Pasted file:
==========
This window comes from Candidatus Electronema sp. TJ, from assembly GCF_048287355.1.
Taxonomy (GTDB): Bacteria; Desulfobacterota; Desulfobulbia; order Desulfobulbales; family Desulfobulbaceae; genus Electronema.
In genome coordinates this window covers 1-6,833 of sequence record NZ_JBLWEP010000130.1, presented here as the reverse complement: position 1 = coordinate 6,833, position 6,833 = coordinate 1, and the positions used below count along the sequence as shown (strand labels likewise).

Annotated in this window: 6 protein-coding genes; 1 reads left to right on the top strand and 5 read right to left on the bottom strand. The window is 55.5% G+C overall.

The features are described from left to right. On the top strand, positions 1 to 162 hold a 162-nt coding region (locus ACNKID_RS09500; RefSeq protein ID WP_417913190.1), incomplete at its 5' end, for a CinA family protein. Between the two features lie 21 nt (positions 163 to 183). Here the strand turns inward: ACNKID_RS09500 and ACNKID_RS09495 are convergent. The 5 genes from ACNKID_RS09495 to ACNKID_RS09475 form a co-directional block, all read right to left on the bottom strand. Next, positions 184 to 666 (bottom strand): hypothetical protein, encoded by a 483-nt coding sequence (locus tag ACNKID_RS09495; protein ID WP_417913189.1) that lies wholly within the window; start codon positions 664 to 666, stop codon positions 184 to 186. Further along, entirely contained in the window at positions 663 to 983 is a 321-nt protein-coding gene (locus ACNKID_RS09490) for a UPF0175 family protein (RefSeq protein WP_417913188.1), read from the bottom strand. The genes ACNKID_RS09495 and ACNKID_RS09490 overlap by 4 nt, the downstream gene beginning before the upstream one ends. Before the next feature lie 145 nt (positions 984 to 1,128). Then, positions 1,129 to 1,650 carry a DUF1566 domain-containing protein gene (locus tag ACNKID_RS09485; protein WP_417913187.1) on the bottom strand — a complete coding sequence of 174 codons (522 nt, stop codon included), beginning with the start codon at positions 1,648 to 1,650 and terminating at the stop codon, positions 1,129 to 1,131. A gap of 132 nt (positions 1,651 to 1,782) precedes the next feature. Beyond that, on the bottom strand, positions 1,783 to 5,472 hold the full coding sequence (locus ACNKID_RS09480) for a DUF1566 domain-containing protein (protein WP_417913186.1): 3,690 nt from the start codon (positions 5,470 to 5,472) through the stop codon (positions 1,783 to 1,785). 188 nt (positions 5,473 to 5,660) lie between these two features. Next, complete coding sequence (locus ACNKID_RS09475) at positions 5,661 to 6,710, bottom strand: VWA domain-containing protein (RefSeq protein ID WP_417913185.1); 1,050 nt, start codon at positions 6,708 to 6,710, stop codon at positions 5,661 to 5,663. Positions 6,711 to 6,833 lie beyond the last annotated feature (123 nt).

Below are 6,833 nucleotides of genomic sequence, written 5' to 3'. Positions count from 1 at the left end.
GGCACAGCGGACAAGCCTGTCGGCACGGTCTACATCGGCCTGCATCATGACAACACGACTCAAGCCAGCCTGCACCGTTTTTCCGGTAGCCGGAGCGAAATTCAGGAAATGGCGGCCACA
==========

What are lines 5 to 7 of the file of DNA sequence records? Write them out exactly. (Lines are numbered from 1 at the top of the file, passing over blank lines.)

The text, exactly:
The features are described from left to right. On the top strand, positions 1 to 162 hold a 162-nt coding region (locus ACNKID_RS09500; RefSeq protein ID WP_417913190.1), incomplete at its 5' end, for a CinA family protein. Between the two features lie 21 nt (positions 163 to 183). Here the strand turns inward: ACNKID_RS09500 and ACNKID_RS09495 are convergent. The 5 genes from ACNKID_RS09495 to ACNKID_RS09475 form a co-directional block, all read right to left on the bottom strand. Next, positions 184 to 666 (bottom strand): hypothetical protein, encoded by a 483-nt coding sequence (locus tag ACNKID_RS09495; protein ID WP_417913189.1) that lies wholly within the window; start codon positions 664 to 666, stop codon positions 184 to 186. Further along, entirely contained in the window at positions 663 to 983 is a 321-nt protein-coding gene (locus ACNKID_RS09490) for a UPF0175 family protein (RefSeq protein WP_417913188.1), read from the bottom strand. The genes ACNKID_RS09495 and ACNKID_RS09490 overlap by 4 nt, the downstream gene beginning before the upstream one ends. Before the next feature lie 145 nt (positions 984 to 1,128). Then, positions 1,129 to 1,650 carry a DUF1566 domain-containing protein gene (locus tag ACNKID_RS09485; protein WP_417913187.1) on the bottom strand — a complete coding sequence of 174 codons (522 nt, stop codon included), beginning with the start codon at positions 1,648 to 1,650 and terminating at the stop codon, positions 1,129 to 1,131. A gap of 132 nt (positions 1,651 to 1,782) precedes the next feature. Beyond that, on the bottom strand, positions 1,783 to 5,472 hold the full coding sequence (locus ACNKID_RS09480) for a DUF1566 domain-containing protein (protein WP_417913186.1): 3,690 nt from the start codon (positions 5,470 to 5,472) through the stop codon (positions 1,783 to 1,785). 188 nt (positions 5,473 to 5,660) lie between these two features. Next, complete coding sequence (locus ACNKID_RS09475) at positions 5,661 to 6,710, bottom strand: VWA domain-containing protein (RefSeq protein ID WP_417913185.1); 1,050 nt, start codon at positions 6,708 to 6,710, stop codon at positions 5,661 to 5,663. Positions 6,711 to 6,833 lie beyond the last annotated feature (123 nt).

Below are 6,833 nucleotides of genomic sequence, written 5' to 3'. Positions count from 1 at the left end.
GGCACAGCGGACAAGCCTGTCGGCACGGTCTACATCGGCCTGCATCATGACAACACGACTCAAGCCAGCCTGCACCGTTTTTCCGGTAGCCGGAGCGAAATTCAGGAAATGGCGGCCACA